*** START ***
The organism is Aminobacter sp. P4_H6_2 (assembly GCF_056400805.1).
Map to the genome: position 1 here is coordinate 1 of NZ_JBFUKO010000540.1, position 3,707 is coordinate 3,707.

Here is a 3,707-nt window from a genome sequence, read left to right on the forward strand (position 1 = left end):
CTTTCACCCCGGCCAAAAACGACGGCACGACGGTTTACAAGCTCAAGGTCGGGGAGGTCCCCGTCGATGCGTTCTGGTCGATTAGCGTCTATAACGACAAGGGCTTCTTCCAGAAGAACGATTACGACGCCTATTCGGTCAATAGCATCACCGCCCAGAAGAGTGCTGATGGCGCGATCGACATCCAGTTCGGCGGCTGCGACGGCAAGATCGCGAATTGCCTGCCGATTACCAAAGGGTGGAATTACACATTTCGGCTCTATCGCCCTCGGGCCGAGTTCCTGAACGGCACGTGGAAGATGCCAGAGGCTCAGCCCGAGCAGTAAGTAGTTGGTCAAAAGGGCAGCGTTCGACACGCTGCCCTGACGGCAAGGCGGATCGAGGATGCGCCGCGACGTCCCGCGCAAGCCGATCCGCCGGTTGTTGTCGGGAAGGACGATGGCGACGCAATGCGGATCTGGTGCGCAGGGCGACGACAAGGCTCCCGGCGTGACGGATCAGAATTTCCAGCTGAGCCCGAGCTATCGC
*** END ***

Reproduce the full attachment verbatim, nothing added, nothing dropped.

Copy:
The organism is Aminobacter sp. P4_H6_2 (assembly GCF_056400805.1).
Map to the genome: position 1 here is coordinate 1 of NZ_JBFUKO010000540.1, position 3,707 is coordinate 3,707.

Here is a 3,707-nt window from a genome sequence, read left to right on the forward strand (position 1 = left end):
CTTTCACCCCGGCCAAAAACGACGGCACGACGGTTTACAAGCTCAAGGTCGGGGAGGTCCCCGTCGATGCGTTCTGGTCGATTAGCGTCTATAACGACAAGGGCTTCTTCCAGAAGAACGATTACGACGCCTATTCGGTCAATAGCATCACCGCCCAGAAGAGTGCTGATGGCGCGATCGACATCCAGTTCGGCGGCTGCGACGGCAAGATCGCGAATTGCCTGCCGATTACCAAAGGGTGGAATTACACATTTCGGCTCTATCGCCCTCGGGCCGAGTTCCTGAACGGCACGTGGAAGATGCCAGAGGCTCAGCCCGAGCAGTAAGTAGTTGGTCAAAAGGGCAGCGTTCGACACGCTGCCCTGACGGCAAGGCGGATCGAGGATGCGCCGCGACGTCCCGCGCAAGCCGATCCGCCGGTTGTTGTCGGGAAGGACGATGGCGACGCAATGCGGATCTGGTGCGCAGGGCGACGACAAGGCTCCCGGCGTGACGGATCAGAATTTCCAGCTGAGCCCGAGCTATCGC